Here is a picture from the listing:


As it happens, I am only showing the picture from the listing, as the aforementioned La Pierre roundlet has yet to show up.

Patiently, I have been waiting, until Gav shared a link to a La Pierre roundlet that he had recently run across.

Messaging back and forth with the usual suspects on Facebook, as the listing showed sold, I explained that I had picked that up some weeks back.

And, then Tommy chimed in, explaining he bought it.

As did Peter.

Yes, the seller sold the La Pierre to me, and proceeded to relist the item and sell it again to Tommy. And, relist the same item and sell it again to Peter.



And, as we are starting to figure things out, and I am assuming each of us contacting the website through which it was sold, as well as paypal, and the seller themselves, the La Pierre was listed a fourth time.


As it wasn’t much money, and it would provide for an interesting conversation should the seller actually respond to my inquiries as to why she was selling it multiple times, I bought that one too.

Thus far there have been no responses from the seller whom has since been banned from the particular website she was using to sell.


I have already heard from the website that was hosting her listings, and they have apologized for the issue, and Paypal is in process of investigating so funds will be returned (in relatively) short order.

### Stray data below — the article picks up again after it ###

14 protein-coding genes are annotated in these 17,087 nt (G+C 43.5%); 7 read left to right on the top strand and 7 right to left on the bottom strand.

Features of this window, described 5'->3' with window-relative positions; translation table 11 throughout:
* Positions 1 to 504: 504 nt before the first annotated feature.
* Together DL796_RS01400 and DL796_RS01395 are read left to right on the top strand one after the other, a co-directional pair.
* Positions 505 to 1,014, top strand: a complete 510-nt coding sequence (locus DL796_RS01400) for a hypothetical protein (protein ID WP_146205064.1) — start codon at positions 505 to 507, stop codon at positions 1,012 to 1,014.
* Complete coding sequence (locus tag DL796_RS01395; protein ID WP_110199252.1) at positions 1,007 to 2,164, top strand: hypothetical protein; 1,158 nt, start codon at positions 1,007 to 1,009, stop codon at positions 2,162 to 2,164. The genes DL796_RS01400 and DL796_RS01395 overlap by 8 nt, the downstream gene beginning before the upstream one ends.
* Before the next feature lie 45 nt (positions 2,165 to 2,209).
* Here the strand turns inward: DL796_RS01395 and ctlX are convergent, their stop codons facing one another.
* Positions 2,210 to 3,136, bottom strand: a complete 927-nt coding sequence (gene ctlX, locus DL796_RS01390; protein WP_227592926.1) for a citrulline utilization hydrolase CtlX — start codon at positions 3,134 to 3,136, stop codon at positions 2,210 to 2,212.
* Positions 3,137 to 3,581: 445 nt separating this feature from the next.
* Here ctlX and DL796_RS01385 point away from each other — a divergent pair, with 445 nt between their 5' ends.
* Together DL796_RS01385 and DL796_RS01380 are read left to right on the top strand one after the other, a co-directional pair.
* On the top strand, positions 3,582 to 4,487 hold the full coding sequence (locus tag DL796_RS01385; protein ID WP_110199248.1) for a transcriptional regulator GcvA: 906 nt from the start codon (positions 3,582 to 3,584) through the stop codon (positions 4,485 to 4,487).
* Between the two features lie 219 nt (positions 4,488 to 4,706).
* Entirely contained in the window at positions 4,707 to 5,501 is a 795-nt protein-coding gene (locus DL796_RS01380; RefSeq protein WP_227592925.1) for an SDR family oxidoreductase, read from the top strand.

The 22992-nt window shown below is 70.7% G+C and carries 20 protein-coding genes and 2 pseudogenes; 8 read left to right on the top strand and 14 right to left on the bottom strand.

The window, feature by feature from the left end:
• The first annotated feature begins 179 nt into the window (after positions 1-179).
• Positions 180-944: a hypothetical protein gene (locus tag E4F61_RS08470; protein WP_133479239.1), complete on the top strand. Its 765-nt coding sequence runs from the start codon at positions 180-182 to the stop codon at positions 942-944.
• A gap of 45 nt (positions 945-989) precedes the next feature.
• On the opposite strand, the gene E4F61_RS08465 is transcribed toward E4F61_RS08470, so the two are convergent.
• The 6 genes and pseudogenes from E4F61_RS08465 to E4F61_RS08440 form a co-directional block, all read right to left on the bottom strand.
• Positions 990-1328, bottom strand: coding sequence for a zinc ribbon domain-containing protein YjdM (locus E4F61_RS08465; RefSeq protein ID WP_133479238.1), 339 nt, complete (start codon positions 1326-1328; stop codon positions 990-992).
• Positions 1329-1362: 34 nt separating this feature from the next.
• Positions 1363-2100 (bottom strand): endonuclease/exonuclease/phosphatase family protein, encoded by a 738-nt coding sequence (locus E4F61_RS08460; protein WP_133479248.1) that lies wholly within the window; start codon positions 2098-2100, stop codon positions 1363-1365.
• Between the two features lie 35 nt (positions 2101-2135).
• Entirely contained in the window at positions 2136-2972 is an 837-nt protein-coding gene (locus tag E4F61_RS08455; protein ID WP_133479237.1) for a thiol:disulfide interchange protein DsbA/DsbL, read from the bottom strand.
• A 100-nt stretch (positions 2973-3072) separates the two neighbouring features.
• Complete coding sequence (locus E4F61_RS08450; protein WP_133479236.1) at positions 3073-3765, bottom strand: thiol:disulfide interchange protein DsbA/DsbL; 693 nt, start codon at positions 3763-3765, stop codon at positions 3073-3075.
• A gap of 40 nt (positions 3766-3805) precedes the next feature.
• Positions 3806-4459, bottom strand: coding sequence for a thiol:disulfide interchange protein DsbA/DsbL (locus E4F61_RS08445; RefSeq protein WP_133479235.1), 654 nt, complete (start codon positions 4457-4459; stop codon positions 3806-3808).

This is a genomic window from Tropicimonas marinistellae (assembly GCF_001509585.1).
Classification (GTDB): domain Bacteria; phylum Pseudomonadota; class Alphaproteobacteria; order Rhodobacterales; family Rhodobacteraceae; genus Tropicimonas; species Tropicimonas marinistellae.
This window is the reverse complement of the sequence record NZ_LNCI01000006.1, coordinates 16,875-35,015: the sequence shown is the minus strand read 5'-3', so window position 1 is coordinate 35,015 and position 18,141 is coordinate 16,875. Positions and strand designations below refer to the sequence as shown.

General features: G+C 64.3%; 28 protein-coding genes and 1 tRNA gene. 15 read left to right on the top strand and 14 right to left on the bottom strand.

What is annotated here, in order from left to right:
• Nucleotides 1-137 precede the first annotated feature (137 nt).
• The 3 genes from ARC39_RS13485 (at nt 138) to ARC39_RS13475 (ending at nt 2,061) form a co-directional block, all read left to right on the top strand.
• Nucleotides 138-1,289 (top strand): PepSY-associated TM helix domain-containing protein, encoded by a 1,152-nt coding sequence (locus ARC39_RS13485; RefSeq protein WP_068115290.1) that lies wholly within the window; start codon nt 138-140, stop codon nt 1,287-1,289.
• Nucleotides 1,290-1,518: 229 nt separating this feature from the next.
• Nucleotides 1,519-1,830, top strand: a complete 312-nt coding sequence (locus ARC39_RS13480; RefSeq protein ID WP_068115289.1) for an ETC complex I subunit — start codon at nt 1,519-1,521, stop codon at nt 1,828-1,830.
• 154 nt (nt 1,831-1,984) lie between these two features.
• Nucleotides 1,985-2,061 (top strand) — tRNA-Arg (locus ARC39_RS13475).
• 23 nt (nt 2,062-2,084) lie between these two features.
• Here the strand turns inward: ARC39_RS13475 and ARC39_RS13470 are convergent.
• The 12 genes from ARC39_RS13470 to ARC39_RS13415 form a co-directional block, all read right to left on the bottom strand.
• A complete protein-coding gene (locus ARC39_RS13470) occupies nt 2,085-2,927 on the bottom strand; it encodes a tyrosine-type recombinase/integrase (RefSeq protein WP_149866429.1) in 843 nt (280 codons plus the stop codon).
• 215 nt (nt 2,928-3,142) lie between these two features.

And, somewhere, there is a La Pierre roundlet that surely will be sold a fifth (and possibly sixth, seventh and twenty-third) time on a different website.

Should this picture appear elsewhere, caveat emptor!


I just can’t help myself…

I have a lot of Murphy corkscrews.

And, I mean a lot of Murphy corkscrews…

And, when I am out and about antiquing, and I find one, I almost always pick it up, as there are so many variations in shape, size, and sometimes markings. That said, there are a couple of Murphys that are harder to come by, and while I do have one Murphy that has a blade on the handle, these certainly are less common than those of the non-knife variety.

So…last week what looked to be a Murphy with blade was listed on eBay. And, seeing the listing, and with no mark indicated, I sent the seller a note inquiring if there was a signature.

He responded, explaining it is faint, but there is indeed a signature “B. MURRAY BOSTON.”

And, in short order, he added this bit of information to the listing.

I am pretty sure that Murray is actually Murphy.



Now, from the pictures in the listing there is a significant chunk missing from the handle, where perhaps a ravenous beaver had decided to gnaw on it for a while, and in looking at the photos it looks as if the tip of the corkscrew went missing, but…

But, what the heck? A Murphy with a blade, and one that is different than the one in the collection.

I watched and waited, and then a little while before the auction ended threw out a healthy bid. And, as fortune would have it, the beaver-gnawed-tipped-worm-B-Murray-Boston corkscrew will soon be added to the Murphy collection.

If you have a Murphy Boston (or even a Murray Boston) corkscrew with which you would like to part, drop me a line.